Sometimes all you need to transform a situation from stressful, boring, or uninspiring is a new perspective. Sure, interviewing is exhausting and can cause anxiety. But I look for ways to make the experience fun. As Dr. Seuss says, “Fun is good.” (And who am I to argue with the good doctor?)

“Laughter in the face of reality is probably the finest sound there is. In fact, a good time to laugh is any time you can” [Linda Ellerbee].

So whatever your day looks like, inject a little fun into it. Laugh in the face of adversity, have dessert, go down the slide, dip your toe in the water. Share a joke, send a funny email, sing a silly song, do a crazy dance, laugh out loud. Give yourself permission to wear the wacky t-shirt and have a good time.

Why not, just this once, think about your situation from the game show perspective? Why not? When the announcer asks, “Who is the next contestant?” wave your arms wildly, jump up and down and shout “Pick Me! Pick Me!” Then have the time of your life. The time for fun is now! “The future starts today, not tomorrow” [Pope John Paul II].

“Today was good. Today was fun. Tomorrow is another one” [Dr. Seuss].

Whatever you are, be a good one!


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“To do the common things uncommonly well” [H. J. Heinz].

My computer has been operating very s…l…o…w…l…y. When I attempt to switch between a Word file and my Outlook In-box (and I’m being conservative here), I have time to go downstairs, get into my car, drive a mile up the road to Starbucks, order a light Carmel Frappuccino, return home, check my voice mail, let the dog out, go back upstairs, and sit down at my computer in time to watch Outlook open.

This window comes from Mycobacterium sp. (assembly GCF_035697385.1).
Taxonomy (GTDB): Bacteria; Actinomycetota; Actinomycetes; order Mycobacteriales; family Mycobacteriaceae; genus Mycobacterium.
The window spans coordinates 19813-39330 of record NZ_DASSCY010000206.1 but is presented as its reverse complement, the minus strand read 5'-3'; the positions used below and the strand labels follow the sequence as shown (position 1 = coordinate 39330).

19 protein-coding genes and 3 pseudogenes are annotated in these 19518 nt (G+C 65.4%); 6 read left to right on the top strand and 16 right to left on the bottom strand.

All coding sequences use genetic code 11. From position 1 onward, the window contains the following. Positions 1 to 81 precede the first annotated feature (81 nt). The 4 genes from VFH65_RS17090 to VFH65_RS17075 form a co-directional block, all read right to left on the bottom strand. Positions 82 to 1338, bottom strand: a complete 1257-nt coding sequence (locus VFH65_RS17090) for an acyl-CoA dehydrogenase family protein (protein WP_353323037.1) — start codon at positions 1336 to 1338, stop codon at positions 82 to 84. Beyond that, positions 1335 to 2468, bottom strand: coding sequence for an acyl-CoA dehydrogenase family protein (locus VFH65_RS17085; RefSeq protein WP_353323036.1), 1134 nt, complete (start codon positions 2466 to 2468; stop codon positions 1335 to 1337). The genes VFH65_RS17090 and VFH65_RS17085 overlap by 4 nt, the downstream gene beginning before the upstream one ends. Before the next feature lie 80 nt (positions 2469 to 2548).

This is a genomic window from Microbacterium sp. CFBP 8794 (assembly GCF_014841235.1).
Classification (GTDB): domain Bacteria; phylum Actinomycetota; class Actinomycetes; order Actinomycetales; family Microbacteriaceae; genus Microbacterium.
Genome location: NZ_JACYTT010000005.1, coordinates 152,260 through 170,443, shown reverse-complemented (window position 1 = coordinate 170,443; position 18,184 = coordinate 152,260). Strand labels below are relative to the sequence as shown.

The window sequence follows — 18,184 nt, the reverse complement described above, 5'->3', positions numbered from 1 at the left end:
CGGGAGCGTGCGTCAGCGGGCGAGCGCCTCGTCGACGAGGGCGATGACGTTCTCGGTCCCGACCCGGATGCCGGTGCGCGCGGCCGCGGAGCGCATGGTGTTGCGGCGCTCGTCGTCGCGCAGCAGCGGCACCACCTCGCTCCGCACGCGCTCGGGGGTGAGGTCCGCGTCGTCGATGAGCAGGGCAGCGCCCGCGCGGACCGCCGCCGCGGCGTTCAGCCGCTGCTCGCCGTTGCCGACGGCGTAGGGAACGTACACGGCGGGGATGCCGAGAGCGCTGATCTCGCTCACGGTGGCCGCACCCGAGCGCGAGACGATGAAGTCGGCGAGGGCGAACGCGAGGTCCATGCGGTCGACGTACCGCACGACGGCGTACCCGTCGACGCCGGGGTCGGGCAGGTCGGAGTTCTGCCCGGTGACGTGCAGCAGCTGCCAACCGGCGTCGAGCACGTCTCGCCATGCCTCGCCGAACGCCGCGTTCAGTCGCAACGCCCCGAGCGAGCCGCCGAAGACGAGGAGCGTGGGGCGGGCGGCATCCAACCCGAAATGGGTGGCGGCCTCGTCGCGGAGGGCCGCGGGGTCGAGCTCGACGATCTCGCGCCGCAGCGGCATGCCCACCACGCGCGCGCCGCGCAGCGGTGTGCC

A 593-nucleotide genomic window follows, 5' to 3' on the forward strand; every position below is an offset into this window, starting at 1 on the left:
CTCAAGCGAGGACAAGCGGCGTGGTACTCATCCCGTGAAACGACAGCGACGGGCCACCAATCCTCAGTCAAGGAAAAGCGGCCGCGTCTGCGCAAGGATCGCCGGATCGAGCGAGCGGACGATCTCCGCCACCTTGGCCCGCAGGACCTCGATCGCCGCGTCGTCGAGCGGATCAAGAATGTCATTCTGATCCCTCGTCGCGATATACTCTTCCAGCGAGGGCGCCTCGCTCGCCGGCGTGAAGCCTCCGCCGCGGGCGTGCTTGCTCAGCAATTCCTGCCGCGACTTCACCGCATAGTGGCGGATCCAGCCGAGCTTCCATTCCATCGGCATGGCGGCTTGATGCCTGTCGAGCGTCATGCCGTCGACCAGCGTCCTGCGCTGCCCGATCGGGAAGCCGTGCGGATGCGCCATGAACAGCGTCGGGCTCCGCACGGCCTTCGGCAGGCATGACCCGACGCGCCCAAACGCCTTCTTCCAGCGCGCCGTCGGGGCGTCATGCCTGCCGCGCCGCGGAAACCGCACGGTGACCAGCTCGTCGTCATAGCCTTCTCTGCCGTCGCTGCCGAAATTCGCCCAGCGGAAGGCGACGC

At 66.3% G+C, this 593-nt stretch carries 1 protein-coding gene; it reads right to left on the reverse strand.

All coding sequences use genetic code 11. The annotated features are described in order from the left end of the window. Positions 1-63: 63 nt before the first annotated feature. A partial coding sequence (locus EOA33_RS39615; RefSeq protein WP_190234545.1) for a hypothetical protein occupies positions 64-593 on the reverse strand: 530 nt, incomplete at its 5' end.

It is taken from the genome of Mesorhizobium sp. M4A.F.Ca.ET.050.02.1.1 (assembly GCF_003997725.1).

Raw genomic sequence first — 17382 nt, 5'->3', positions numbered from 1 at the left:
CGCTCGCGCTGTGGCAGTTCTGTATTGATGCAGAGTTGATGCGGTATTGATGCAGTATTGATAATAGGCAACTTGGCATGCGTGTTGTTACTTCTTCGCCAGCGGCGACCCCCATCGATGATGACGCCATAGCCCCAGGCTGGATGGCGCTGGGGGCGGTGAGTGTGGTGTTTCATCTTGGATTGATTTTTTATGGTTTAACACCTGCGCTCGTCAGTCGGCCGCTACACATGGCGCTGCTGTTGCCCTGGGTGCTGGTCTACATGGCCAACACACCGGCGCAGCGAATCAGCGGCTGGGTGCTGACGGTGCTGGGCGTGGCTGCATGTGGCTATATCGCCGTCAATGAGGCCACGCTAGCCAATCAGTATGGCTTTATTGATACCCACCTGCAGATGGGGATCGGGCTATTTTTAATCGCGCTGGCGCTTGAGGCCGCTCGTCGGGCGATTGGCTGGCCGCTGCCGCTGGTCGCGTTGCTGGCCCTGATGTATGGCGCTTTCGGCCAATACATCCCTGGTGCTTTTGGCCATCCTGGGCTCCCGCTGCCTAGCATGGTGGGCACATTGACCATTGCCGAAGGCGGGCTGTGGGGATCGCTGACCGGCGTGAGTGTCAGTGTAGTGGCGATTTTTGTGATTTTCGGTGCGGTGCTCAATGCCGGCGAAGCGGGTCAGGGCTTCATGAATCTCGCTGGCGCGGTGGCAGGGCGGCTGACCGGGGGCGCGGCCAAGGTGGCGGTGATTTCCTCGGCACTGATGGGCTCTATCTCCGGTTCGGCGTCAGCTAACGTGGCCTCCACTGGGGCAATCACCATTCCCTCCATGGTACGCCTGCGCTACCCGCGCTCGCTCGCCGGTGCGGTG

If you have ever had the misfortune of encountering this type of problem, you’ll understand when I say that my frustration level was growing by the hour. At first I thought I had a virus — but none of my virus protection software (and I employ several) showed any problems. I ran an Anti-Malware (malicious software) program. Yes, 23 issues were identified. No, my computer did not operate faster.

Finally, after some additional research, I realized my demands had outpaced my resources and my computer no longer had sufficient memory. I figured this was a pretty painless and inexpensive fix and before you can say “Random Access Memory,” I was on my way to Best Buy.

Now, I have to stop right here and say how much I love, LOVE Best Buy. I have consistently good experiences with the company and regularly recommend them to friends and family. The stores are clean, the staff is friendly and knowledgeable, the company itself puts out a lot of really good culture vibes, and you can trust what they tell you. (They’re not just trying to sell you something to rack up sales; they are not paid on commission.) Plus, how could you not love any company that is willing to create a “Geek Squad” to help its customers? And those Geek Squad people get excited when you ask about increasing your computer’s memory!

“Well done is better than well said” [Benjamin Franklin].

Let me give you a quick example of how great Best Buy is to me. A couple of months ago I had a question about an old cantankerous external back-up drive I own (which I did not purchase from Best Buy). I sent an email to the Geek Squad through the company’s main web site asking for assistance. I wasn’t looking to buy anything, I just needed some guidance. I received a very helpful email response from my local store, providing information to help solve my problem, as well as several alternatives to consider. The friendly tone of the message, the simple instructions provided, and the willingness to help caught me off guard. After all, they were just answering my question, not making a sale.

I sent a follow-up email with a quick thank you, and in a matter of minutes another response arrived saying how much they appreciated the opportunity to help and, oh, by the way, “Have a nice day.” I didn’t buy anything and had no intention to, I just needed some advice. Yet the person behind the email treated me like I had purchased the biggest home entertainment system in the store. Best Buy knows how to do the common things uncommonly well and, in the process, delivered excellent customer service!

What about you? “Think about all the common things you could do uncommonly well. Would an extra sentence or two in an email make the difference between simply informative and truly helpful information?” You shouldn’t be asking if you made a difference today. Of course you did! You undoubtedly affected somebody, maybe slightly, maybe significantly. The most important question to ask yourself is, “What kind of difference did I make?” [Mark Sanborn].